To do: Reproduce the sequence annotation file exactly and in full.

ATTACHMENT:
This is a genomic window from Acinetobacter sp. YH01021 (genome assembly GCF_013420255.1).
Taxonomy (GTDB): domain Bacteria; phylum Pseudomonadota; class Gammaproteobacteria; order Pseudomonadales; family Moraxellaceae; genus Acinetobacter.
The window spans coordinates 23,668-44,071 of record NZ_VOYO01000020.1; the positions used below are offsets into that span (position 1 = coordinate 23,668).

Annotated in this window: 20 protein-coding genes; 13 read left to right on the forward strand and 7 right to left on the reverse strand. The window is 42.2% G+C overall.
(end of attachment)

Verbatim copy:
This is a genomic window from Acinetobacter sp. YH01021 (genome assembly GCF_013420255.1).
Taxonomy (GTDB): domain Bacteria; phylum Pseudomonadota; class Gammaproteobacteria; order Pseudomonadales; family Moraxellaceae; genus Acinetobacter.
The window spans coordinates 23,668-44,071 of record NZ_VOYO01000020.1; the positions used below are offsets into that span (position 1 = coordinate 23,668).

Annotated in this window: 20 protein-coding genes; 13 read left to right on the forward strand and 7 right to left on the reverse strand. The window is 42.2% G+C overall.